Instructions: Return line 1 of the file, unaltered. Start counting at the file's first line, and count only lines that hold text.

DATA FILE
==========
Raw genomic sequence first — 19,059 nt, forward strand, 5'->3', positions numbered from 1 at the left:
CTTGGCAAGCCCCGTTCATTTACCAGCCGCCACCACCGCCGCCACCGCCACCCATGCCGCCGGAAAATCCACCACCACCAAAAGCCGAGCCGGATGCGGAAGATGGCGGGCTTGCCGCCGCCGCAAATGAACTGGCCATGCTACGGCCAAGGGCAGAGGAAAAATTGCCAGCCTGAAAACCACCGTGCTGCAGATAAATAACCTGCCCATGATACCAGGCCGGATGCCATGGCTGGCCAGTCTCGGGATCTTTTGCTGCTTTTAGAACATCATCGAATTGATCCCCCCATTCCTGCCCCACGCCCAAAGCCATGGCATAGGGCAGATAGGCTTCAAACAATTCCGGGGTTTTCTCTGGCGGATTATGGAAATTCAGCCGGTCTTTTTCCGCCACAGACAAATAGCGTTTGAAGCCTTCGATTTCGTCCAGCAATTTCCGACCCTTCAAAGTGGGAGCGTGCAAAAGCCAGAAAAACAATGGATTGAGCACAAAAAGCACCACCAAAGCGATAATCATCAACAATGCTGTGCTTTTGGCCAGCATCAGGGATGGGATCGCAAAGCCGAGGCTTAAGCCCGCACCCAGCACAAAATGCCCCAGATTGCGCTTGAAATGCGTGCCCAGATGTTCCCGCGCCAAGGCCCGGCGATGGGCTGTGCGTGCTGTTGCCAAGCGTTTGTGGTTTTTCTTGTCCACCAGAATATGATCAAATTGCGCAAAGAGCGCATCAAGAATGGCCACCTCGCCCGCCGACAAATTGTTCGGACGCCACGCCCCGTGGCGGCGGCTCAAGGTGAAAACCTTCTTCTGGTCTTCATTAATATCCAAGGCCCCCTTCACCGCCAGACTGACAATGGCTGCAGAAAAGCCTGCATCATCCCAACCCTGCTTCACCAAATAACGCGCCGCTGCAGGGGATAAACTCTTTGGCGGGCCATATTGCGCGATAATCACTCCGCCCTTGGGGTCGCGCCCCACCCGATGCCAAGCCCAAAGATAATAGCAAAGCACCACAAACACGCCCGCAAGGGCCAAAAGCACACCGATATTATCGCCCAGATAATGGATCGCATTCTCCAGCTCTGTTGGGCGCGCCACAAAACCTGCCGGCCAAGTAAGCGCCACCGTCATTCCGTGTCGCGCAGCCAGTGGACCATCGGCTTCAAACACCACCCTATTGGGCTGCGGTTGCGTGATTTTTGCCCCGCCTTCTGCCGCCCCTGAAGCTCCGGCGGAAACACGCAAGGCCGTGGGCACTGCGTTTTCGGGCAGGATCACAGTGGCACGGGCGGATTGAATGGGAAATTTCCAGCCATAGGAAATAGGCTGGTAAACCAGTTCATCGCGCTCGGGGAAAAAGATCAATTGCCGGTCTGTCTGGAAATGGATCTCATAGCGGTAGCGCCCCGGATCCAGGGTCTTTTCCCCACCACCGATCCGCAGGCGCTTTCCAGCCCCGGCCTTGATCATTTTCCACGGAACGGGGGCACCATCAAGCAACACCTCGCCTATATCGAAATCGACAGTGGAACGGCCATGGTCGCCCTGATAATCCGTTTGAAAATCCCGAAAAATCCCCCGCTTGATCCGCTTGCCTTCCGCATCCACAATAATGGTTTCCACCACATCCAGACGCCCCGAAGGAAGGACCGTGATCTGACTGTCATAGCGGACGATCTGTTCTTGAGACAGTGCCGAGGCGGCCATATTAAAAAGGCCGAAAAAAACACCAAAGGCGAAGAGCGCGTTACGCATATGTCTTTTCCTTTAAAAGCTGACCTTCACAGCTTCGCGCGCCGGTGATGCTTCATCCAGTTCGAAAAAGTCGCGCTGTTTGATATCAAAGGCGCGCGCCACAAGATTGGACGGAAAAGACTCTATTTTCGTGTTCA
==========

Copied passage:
Raw genomic sequence first — 19,059 nt, forward strand, 5'->3', positions numbered from 1 at the left: